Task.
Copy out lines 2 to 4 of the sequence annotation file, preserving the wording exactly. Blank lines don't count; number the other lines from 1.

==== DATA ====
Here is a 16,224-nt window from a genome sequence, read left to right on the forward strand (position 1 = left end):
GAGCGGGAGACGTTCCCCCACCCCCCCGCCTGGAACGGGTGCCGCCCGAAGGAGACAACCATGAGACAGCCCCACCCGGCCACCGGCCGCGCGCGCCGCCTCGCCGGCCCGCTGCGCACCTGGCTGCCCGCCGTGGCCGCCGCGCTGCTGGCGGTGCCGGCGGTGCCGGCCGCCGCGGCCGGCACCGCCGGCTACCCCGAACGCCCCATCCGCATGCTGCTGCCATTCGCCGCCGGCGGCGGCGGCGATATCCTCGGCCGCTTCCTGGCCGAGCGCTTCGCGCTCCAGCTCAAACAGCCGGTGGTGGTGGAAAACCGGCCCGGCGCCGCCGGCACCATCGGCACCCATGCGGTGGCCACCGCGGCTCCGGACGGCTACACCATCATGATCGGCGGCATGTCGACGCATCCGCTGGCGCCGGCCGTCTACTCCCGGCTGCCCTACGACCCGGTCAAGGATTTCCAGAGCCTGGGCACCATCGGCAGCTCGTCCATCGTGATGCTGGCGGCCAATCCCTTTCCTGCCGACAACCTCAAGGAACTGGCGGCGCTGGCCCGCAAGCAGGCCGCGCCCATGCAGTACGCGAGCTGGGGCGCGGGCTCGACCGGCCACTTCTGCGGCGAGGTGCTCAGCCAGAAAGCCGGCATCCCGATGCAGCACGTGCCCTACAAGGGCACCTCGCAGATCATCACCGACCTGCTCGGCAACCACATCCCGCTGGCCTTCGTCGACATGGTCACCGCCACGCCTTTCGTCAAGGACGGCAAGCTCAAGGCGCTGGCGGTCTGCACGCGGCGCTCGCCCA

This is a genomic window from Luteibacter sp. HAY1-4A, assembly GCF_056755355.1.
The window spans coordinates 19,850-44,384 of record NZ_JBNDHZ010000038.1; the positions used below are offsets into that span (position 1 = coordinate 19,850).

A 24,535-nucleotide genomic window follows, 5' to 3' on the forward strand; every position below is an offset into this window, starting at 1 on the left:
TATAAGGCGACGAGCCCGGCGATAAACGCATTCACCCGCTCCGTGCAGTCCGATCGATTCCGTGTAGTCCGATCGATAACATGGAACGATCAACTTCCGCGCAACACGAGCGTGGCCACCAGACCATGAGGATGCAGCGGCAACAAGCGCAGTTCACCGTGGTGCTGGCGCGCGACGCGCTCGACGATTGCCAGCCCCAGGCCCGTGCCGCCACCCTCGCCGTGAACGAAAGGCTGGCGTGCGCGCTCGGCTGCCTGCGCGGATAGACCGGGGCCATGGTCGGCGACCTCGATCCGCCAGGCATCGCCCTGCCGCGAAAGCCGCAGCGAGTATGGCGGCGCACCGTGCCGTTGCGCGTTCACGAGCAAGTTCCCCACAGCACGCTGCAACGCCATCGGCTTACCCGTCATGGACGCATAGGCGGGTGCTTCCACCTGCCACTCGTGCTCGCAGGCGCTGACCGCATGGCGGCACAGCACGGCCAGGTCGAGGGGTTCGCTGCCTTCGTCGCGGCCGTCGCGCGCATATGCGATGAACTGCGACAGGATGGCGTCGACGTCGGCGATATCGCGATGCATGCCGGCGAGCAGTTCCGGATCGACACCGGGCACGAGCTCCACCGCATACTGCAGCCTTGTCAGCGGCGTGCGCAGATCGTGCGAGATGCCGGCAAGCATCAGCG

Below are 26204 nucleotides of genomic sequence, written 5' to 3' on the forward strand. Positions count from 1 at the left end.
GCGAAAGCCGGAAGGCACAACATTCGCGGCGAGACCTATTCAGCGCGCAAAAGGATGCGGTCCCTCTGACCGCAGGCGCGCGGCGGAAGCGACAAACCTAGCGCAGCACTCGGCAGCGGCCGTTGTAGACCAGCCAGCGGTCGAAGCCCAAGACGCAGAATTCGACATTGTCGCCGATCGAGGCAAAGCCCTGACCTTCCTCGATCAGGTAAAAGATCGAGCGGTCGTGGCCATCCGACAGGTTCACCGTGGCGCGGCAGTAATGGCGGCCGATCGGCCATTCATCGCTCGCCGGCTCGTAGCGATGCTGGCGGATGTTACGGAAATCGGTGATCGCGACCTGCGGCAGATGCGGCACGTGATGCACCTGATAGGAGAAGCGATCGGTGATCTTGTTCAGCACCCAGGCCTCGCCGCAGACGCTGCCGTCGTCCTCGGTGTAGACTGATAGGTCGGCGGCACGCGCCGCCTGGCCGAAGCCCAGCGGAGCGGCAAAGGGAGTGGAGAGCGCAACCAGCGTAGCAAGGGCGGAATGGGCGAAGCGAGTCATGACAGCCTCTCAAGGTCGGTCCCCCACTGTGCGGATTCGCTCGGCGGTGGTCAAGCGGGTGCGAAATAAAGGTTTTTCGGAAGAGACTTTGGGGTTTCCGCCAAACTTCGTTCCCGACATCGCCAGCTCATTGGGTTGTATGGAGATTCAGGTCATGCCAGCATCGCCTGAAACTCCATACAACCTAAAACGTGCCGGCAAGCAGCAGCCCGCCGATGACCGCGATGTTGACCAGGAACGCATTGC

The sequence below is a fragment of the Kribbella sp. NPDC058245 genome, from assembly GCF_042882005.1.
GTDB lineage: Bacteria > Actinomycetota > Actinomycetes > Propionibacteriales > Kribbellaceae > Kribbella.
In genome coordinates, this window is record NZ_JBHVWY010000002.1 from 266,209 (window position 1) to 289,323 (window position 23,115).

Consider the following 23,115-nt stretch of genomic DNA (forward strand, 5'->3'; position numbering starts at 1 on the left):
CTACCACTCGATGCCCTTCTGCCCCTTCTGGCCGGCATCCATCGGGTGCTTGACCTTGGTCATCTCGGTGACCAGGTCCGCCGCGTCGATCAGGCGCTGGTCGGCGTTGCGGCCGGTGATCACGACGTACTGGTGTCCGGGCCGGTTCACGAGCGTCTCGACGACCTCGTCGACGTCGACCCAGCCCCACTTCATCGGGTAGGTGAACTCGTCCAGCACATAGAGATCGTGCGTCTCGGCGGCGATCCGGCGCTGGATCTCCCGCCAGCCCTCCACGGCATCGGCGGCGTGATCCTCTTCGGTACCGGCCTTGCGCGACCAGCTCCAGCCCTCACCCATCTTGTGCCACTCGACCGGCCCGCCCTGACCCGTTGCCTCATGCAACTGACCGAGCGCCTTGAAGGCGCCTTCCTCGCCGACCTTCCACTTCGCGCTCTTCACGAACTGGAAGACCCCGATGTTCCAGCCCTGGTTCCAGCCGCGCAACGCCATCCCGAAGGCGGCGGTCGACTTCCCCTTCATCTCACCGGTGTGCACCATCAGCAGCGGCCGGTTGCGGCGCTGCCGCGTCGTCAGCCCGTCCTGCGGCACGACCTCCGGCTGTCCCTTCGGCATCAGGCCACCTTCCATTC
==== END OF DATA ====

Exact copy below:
GAGCGGGAGACGTTCCCCCACCCCCCCGCCTGGAACGGGTGCCGCCCGAAGGAGACAACCATGAGACAGCCCCACCCGGCCACCGGCCGCGCGCGCCGCCTCGCCGGCCCGCTGCGCACCTGGCTGCCCGCCGTGGCCGCCGCGCTGCTGGCGGTGCCGGCGGTGCCGGCCGCCGCGGCCGGCACCGCCGGCTACCCCGAACGCCCCATCCGCATGCTGCTGCCATTCGCCGCCGGCGGCGGCGGCGATATCCTCGGCCGCTTCCTGGCCGAGCGCTTCGCGCTCCAGCTCAAACAGCCGGTGGTGGTGGAAAACCGGCCCGGCGCCGCCGGCACCATCGGCACCCATGCGGTGGCCACCGCGGCTCCGGACGGCTACACCATCATGATCGGCGGCATGTCGACGCATCCGCTGGCGCCGGCCGTCTACTCCCGGCTGCCCTACGACCCGGTCAAGGATTTCCAGAGCCTGGGCACCATCGGCAGCTCGTCCATCGTGATGCTGGCGGCCAATCCCTTTCCTGCCGACAACCTCAAGGAACTGGCGGCGCTGGCCCGCAAGCAGGCCGCGCCCATGCAGTACGCGAGCTGGGGCGCGGGCTCGACCGGCCACTTCTGCGGCGAGGTGCTCAGCCAGAAAGCCGGCATCCCGATGCAGCACGTGCCCTACAAGGGCACCTCGCAGATCATCACCGACCTGCTCGGCAACCACATCCCGCTGGCCTTCGTCGACATGGTCACCGCCACGCCTTTCGTCAAGGACGGCAAGCTCAAGGCGCTGGCGGTCTGCACGCGGCGCTCGCCCA

This is a genomic window from Luteibacter sp. HAY1-4A, assembly GCF_056755355.1.
The window spans coordinates 19,850-44,384 of record NZ_JBNDHZ010000038.1; the positions used below are offsets into that span (position 1 = coordinate 19,850).